5 Herbal Supplements That Don't Mix with Medications
Allison Bush | Mar 26th 2012
Herbal supplements harmless?
Pharmacies and natural food stores are lined with shelves of herbal supplements that are thought to treat a variety of diseases and conditions. But for people taking prescription medications, these seemingly harmless supplements can cause adverse drug interactions that can actually put them at risk.
St. John's wort
St. John’s wort is used to treat anxiety, depression, stomach upset, insomnia, and fluid retention. It’s also used topically to treat nerve pain, burns, and other skin issues. But St. John’s wort has also been found to interfere with the processing of the same brain chemicals that are acted upon by antidepressants. For this reason, experts suggest people avoid taking St. John’s wort and an antidepressant together.
The herbal supplement ephedra, sometimes called “herbal fen-phen,” is used by people as a weight loss supplement and stimulant, though it has been officially banned for sale in the U.S. Ephedra can cause adverse reactions with stimulants, decongestants, and caffeine. People with heart disease, diabetes, hyperthyroidism, glaucoma, or enlarged prostate should not take this supplement.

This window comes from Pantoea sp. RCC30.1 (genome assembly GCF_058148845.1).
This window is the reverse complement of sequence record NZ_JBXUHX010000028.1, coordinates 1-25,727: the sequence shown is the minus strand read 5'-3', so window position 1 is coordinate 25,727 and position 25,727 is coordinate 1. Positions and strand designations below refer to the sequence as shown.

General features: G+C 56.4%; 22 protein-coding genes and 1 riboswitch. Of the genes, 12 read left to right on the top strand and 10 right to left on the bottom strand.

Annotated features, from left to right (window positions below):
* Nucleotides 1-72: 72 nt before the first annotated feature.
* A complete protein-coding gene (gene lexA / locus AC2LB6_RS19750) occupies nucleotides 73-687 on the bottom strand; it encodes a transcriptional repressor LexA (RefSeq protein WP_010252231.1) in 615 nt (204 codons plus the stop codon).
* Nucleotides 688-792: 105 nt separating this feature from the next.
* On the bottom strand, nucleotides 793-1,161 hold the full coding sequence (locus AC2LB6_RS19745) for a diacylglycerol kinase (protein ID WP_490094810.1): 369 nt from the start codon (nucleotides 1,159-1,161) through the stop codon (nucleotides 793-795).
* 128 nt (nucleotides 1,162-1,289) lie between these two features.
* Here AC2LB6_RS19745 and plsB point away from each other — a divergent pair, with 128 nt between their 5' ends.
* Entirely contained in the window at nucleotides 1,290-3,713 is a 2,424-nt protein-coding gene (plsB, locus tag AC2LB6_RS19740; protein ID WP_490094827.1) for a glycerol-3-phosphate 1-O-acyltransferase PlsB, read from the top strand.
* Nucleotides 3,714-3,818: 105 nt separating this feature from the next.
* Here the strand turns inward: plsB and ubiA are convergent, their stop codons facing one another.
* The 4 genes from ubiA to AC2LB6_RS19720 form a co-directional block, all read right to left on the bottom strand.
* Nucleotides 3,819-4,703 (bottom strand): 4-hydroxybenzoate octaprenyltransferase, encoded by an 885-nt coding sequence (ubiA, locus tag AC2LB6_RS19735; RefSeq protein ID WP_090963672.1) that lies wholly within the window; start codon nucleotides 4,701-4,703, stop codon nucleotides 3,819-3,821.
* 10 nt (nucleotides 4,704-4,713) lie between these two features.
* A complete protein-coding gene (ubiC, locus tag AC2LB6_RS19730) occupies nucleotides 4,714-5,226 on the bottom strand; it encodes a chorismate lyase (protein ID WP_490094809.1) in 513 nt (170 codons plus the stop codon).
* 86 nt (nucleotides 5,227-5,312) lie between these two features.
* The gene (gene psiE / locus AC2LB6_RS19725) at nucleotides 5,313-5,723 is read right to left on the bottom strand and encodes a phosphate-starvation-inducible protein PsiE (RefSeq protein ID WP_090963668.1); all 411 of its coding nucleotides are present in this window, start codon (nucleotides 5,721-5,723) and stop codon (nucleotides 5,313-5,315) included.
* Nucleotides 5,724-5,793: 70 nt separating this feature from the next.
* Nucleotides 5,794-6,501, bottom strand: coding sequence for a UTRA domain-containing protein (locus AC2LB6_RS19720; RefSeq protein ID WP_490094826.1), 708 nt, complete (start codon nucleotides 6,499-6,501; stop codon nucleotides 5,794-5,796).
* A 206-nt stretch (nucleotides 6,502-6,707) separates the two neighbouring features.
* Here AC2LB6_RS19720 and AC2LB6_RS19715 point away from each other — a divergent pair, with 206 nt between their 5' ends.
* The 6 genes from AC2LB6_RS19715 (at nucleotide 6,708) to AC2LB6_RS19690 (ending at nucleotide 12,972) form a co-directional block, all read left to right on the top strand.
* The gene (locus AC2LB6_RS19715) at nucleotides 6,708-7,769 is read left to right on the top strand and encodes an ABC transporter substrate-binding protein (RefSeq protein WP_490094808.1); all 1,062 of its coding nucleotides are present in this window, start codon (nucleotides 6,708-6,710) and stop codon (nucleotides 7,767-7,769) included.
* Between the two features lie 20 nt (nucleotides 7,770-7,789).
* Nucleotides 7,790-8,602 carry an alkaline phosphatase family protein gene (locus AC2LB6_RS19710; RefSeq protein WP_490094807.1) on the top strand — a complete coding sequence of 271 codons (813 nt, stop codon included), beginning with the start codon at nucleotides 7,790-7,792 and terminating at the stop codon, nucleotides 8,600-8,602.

Many take ginseng to improve concentration, memory, the ability to handle stress, and athletic endurance. It is also used to treat such conditions as depression, anxiety, cystic fibrosis, and cancer. However, ginseng has been known to interfere with the blood thinner Coumadin (warfarin), and people should not take this supplement with this medication.
Kava is a type of “herbal sedative” that some use as a calming, anti-anxiety med. But experts say this supplement will react poorly with sedatives, antipsychotics, sleeping pills, and alcohol. Some who have taken this supplement have also developed skin irritations that doctors say may be due to an immune reaction triggered by the herb.
Many people take ginko biloba to improve memory and concentration, to increase blood flow, and to treat eye problems and dizziness. But this supplement has been found to interact poorly with aspirin, as well as with the anti-clotting drugs Coumadin (warfarin), Plavix (clopidogrel), Ticlid (ticlopidine), and Persantine (dipyridamole).